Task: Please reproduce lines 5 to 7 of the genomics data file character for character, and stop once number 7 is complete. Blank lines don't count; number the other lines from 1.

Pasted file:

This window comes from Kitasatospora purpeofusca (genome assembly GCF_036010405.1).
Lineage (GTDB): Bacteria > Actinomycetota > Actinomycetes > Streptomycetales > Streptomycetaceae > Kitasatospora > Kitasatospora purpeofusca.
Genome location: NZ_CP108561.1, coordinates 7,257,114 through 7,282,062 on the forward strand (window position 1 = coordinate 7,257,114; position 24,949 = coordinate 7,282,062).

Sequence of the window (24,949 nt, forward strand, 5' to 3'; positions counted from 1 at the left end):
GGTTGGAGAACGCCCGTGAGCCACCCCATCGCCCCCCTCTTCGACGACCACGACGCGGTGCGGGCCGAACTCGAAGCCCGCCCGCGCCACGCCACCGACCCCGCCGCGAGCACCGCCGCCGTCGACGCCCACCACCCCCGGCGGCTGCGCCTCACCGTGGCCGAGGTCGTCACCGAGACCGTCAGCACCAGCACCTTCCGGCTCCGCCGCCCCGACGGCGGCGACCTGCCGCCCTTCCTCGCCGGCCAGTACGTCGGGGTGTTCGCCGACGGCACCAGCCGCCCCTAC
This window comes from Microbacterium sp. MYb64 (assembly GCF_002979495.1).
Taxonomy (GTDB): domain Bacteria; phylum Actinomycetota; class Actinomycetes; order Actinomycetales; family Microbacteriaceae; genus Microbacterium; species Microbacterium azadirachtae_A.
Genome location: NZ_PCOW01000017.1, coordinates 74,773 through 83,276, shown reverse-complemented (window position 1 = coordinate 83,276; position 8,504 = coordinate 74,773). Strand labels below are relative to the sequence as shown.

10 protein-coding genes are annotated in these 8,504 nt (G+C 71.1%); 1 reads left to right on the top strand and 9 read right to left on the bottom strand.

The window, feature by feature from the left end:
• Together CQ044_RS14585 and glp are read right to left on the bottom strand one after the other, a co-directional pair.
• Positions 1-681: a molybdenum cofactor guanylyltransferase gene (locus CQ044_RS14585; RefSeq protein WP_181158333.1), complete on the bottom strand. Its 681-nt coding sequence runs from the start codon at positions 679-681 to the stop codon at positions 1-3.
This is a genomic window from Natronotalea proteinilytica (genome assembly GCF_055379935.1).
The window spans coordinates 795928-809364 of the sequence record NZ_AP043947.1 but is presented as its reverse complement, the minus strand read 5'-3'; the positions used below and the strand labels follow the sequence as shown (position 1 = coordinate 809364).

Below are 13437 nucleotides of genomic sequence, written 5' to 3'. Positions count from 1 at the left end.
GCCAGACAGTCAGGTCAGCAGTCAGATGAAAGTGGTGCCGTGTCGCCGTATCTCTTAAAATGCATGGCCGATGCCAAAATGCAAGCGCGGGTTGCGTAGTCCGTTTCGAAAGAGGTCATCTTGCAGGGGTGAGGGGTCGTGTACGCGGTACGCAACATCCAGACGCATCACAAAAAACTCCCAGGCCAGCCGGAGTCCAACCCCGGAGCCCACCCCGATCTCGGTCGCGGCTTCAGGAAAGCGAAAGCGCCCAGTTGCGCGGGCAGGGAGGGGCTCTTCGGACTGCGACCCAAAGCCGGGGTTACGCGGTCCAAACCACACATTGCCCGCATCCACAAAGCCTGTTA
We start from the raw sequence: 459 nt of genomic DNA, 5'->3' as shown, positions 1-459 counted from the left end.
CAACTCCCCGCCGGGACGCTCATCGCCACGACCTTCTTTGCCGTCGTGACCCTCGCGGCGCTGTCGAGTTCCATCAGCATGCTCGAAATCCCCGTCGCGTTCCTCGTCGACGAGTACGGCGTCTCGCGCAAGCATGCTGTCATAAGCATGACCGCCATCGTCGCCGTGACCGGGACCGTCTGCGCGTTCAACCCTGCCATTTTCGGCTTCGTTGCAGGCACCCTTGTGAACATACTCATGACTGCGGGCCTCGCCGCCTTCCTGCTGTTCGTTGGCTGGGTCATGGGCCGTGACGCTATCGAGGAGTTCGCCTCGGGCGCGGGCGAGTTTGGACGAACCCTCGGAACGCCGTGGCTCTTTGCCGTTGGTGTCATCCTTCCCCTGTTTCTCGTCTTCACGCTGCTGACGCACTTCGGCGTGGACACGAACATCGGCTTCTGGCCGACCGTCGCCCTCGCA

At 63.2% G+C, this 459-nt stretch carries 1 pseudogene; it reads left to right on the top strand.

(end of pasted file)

GGTTGGAGAACGCCCGTGAGCCACCCCATCGCCCCCCTCTTCGACGACCACGACGCGGTGCGGGCCGAACTCGAAGCCCGCCCGCGCCACGCCACCGACCCCGCCGCGAGCACCGCCGCCGTCGACGCCCACCACCCCCGGCGGCTGCGCCTCACCGTGGCCGAGGTCGTCACCGAGACCGTCAGCACCAGCACCTTCCGGCTCCGCCGCCCCGACGGCGGCGACCTGCCGCCCTTCCTCGCCGGCCAGTACGTCGGGGTGTTCGCCGACGGCACCAGCCGCCCCTAC
This window comes from Microbacterium sp. MYb64 (assembly GCF_002979495.1).
Taxonomy (GTDB): domain Bacteria; phylum Actinomycetota; class Actinomycetes; order Actinomycetales; family Microbacteriaceae; genus Microbacterium; species Microbacterium azadirachtae_A.